We’ve noted that Ryan Braun’s public comments about the man who handled his urine sample back when he tested positive for testosterone in 2011 were low rent and uncalled-for, what with the implication, however oblique, that it was possible that the sample was tampered with. Buster Olney reported last night that his private comments — behind the scenes to other players whom he was attempting to rally for support — were worse.
Specifically, he was trying to create the impression among them that the sample collector was out to get him due to either anti-semitism or the fact that he was a Cubs fan:
According to sources, Braun called veteran players around baseball privately at that time to lobby for their support. In the calls — confirmed by three sources — Braun told other players that in the preparation for his appeal, some information had become known about the collector of his urine sample, Dino Laurenzi Jr., including that he was a Cubs fan — with the implication he might work against Braun, who played for a division rival of the Cubs.
Braun, who is Jewish, also told the players that he had been told the collector was an anti-Semite.
This is leaps and bounds beyond what he ever said in his public comments and is, above all else, really pathetic. Especially considering his ultimate defense to the sample was a technical one, related to collection methods, and not one where the motives or character of anyone involved was actually litigated.
Braun is said to be coming around to the idea of “coming clean” soon after the heat dies down. If he does, this is something he had better come clean on and for which he had best find a way to make amends.
Jeff Passan of Yahoo has an interesting report today. MLB and Rawlings are developing a new baseball. It will have a tacky surface on the leather, allowing pitchers to get a better grip without having to resort to sunscreen and rosin and pine tar and stuff. Substances which, in theory, are for grip but which are really used by pitchers to doctor the ball, with MLB and opposing hitters mostly looking the other way.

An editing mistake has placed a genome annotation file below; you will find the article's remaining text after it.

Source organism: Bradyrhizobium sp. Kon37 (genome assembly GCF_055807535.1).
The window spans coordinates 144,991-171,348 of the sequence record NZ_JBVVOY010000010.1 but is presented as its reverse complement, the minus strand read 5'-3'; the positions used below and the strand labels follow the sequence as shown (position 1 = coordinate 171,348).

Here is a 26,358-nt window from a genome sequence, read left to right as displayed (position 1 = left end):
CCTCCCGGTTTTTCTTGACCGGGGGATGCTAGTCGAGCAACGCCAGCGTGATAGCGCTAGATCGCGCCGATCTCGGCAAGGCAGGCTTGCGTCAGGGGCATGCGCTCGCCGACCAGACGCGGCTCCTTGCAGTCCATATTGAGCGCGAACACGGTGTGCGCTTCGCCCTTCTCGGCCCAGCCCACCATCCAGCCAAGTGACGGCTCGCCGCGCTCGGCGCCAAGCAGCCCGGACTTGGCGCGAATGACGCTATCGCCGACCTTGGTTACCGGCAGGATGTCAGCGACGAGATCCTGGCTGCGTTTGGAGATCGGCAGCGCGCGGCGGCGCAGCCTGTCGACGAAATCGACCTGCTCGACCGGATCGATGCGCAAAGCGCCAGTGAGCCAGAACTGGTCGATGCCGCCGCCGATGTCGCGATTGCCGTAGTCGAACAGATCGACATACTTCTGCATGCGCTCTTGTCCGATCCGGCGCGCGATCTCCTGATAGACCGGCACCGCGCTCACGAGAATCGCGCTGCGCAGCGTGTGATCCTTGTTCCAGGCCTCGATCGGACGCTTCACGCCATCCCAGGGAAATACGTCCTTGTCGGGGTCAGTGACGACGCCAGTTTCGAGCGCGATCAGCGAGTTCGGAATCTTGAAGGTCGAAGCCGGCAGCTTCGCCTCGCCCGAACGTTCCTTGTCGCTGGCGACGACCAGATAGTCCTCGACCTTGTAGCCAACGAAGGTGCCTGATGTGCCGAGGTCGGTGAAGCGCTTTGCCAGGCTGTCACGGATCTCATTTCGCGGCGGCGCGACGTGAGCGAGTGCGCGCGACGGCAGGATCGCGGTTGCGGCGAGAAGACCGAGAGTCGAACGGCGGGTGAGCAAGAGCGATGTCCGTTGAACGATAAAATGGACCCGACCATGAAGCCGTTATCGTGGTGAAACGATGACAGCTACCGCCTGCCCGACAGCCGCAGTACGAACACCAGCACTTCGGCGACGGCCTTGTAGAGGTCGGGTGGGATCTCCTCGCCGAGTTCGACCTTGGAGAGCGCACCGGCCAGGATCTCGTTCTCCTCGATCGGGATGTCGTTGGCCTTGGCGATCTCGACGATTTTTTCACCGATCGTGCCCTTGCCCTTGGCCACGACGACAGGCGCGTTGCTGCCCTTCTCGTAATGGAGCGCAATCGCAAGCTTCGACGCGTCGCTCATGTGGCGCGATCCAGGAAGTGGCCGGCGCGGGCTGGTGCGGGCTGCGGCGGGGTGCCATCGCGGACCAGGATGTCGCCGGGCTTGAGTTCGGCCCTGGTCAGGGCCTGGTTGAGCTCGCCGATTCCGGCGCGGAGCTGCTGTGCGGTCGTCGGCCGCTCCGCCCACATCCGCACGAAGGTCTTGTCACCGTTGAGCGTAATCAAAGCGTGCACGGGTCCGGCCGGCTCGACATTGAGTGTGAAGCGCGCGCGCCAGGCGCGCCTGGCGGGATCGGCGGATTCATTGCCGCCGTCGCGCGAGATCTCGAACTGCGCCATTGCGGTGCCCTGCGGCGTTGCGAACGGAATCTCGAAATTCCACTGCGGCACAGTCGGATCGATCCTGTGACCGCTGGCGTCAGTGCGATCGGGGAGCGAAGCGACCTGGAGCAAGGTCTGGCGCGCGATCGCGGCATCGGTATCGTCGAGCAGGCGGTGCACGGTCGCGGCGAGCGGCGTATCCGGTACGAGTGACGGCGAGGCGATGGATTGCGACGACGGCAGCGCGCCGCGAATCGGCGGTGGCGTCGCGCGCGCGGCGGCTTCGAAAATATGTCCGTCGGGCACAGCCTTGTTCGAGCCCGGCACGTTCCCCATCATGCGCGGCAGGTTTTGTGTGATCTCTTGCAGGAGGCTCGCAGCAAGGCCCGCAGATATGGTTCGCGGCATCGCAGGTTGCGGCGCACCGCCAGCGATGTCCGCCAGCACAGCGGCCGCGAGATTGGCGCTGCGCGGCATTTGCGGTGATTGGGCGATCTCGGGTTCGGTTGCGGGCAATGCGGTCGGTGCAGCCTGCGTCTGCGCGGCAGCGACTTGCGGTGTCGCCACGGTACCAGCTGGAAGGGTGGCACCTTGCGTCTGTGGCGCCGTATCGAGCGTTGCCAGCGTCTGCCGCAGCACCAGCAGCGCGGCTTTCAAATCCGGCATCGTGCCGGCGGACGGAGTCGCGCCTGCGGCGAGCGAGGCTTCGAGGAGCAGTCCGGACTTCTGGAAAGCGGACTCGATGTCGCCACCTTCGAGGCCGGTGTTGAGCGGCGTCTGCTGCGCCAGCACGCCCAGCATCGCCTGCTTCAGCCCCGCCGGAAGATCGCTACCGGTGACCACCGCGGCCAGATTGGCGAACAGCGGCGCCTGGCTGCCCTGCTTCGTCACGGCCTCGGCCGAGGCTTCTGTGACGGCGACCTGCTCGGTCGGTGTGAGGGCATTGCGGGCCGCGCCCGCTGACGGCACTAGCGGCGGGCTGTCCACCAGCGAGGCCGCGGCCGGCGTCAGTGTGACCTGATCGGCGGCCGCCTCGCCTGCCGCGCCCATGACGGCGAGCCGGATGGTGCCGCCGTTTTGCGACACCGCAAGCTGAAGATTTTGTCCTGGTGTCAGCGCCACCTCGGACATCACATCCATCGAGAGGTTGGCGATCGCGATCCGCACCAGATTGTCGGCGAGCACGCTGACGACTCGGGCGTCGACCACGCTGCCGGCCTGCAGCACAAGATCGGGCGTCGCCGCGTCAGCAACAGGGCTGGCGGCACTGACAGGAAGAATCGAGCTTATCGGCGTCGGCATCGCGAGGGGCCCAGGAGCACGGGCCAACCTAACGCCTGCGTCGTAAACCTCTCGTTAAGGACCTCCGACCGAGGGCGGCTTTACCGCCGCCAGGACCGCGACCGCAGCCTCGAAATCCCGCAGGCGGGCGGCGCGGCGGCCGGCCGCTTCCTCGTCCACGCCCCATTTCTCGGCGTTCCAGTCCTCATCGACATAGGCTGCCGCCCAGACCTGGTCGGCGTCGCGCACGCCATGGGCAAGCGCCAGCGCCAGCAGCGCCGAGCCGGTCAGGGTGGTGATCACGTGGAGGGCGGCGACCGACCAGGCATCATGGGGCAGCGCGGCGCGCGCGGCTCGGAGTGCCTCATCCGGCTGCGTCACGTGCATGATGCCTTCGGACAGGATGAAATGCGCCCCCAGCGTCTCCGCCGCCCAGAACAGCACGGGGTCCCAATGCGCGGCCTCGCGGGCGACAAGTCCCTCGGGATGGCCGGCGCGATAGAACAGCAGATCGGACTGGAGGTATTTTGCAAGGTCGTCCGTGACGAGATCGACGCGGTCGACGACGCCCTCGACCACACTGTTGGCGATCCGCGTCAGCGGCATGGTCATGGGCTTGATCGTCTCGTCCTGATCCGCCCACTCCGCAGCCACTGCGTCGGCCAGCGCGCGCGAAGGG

They tested the new balls in the Arizona Fall League last year and Passan talks to a couple of the pitchers who used the ball. More testing would be required, though, so we’re not likely to see the new balls until at least 2018.
As you know, baseball players love change, so I’m sure we won’t hear another thing about the ball and its introduction will go off seamlessly.
Wait. It’ll still have seams. You know what I mean.
The first few days of spring training have been pretty quiet. Guys are going about their business and games are being played, but we haven’t had any news or controversy or silliness or anything fun like that. That’s about to change, however, as Tim Tebow has arrived at Mets camp.
Tebow, a non-roster invite, arrived at the Mets facility in Port St. Lucie, Florida this morning and, unlike every other non-roster invite, had a press conference. You may be surprised to learn that he’s in great shape, is excited to get going and wants to improve steadily each day.
The plan for Tebow is to be a part of the minor league camp, not the major league one, so he’s not going to be as visible at workouts as you might expect. He will be playing in some major league spring training games, however, at least until we get deeper into spring training, after which you’d assume that veterans and players with a real shot of making the big club will play longer.
In the meantime, you can buy Tebow shirts. But not Curtis Granderson ones, it seems: